Report highlights nine major after-shocks compelling organisations to think again about how they use cloud computing
Almost nine tenths of ICT decision-makers are changing their cloud buying behaviour as a direct result of Edward Snowden’s allegations of large scale clandestine cyber-surveillance, a study published by NTT Communications claims.
NSA Aftershocks: How Snowden has Changed IT Decision-Makers’ Approach to the Cloud is based on a survey of 1,000 ICT decision-makers from France, Germany, Hong Kong, United Kingdom and the USA. The study highlights nine after-shocks from Snowden’s revelations, which are compelling companies to rethink how they use cloud computing:
- Almost nine in ten (88 percent) ICT decision-makers are changing their cloud buying behaviour, with over one in three (38 percent) amending their procurement conditions for cloud providers
- Only 5 percent of respondents believe location does not matter when it comes to storing company data
- More than three in ten (31 percent) ICT decision-makers are moving data to locations where the business knows it will be safe
- Around six in ten (62 percent) of those not currently using cloud feel the revelations have prevented them from moving their ICT into the cloud
- ICT decision-makers now prefer buying a cloud service which is located in their own region, especially EU respondents (97 percent) and US respondents (92 percent)
- Just over half (52 percent) are carrying out greater due diligence on cloud providers than ever before
- One in six (16 percent) is delaying or cancelling contracts with cloud service providers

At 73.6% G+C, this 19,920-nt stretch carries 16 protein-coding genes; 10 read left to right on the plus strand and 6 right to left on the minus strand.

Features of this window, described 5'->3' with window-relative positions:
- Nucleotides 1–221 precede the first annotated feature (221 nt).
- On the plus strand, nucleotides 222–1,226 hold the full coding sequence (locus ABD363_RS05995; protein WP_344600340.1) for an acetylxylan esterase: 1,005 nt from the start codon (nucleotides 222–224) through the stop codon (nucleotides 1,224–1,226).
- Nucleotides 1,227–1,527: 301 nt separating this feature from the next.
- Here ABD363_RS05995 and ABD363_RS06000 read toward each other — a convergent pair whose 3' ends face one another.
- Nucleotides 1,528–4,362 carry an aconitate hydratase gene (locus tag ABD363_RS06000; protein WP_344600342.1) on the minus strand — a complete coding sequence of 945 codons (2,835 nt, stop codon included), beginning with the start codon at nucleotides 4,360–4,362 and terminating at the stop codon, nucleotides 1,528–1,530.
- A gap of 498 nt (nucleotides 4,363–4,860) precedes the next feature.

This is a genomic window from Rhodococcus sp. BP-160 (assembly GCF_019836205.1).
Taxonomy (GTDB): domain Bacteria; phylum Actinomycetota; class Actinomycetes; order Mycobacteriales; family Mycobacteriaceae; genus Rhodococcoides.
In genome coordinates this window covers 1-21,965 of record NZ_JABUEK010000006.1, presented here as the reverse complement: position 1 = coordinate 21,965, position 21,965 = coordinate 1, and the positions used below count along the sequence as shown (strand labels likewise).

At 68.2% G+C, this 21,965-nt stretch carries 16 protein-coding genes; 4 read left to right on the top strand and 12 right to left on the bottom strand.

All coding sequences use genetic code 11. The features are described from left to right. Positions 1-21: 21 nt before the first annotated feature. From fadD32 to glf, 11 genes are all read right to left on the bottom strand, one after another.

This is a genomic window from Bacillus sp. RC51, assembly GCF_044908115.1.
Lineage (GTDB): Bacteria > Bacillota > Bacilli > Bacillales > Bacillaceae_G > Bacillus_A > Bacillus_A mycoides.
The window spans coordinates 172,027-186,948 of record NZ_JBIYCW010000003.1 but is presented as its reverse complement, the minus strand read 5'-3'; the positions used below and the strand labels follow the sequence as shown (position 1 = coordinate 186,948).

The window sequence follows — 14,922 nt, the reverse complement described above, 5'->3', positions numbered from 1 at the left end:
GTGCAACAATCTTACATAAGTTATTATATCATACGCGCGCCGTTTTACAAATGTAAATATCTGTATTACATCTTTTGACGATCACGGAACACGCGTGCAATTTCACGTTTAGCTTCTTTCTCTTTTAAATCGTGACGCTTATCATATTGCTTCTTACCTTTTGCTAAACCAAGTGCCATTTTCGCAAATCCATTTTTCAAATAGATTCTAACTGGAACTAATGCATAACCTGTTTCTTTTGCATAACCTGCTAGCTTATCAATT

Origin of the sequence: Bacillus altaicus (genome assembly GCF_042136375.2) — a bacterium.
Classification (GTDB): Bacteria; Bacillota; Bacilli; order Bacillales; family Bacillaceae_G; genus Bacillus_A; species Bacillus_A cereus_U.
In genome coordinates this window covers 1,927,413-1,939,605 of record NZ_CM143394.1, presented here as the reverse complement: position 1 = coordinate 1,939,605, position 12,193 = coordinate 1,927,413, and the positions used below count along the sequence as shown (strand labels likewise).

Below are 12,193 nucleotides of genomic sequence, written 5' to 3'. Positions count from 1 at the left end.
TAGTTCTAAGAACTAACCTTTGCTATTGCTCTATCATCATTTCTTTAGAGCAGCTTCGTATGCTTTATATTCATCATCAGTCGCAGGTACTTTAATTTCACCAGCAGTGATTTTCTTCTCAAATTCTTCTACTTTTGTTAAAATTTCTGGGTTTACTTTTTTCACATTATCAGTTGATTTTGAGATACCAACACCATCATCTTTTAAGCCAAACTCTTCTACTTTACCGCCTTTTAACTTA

- More than four fifths (84 percent) feel they need more training on data protection laws
- 82 percent of all ICT decision-makers globally agree with proposals by Angela Merkel for separating data networks
Len Padilla, Vice President Product Strategy, NTT Communications in Europe, said: “Our findings show that the NSA allegations have hardened ICT decision-makers’ attitudes towards cloud computing, whether it is modifying procurement policies, scrutinising potential suppliers or taking a heightened interest in where their data is stored.”
He continued: “Despite the scandal and global security threat, business executives need to remember that cloud platforms do help firms become more agile, and do help foster technology innovation, even in the most risk-averse organisations. ICT decision-makers are working hard to find ways to retain those benefits and protect the organisation against being compromised in any way. There is optimism that the industry can solve these issues through restricting data movement and encryption of data.”
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To download the report NSA AFTER-SHOCKS: HOW SNOWDEN HAS CHANGED IT DECISION-MAKERS’ APPROACH TO THE CLOUD visit http://nsaaftershocks.com/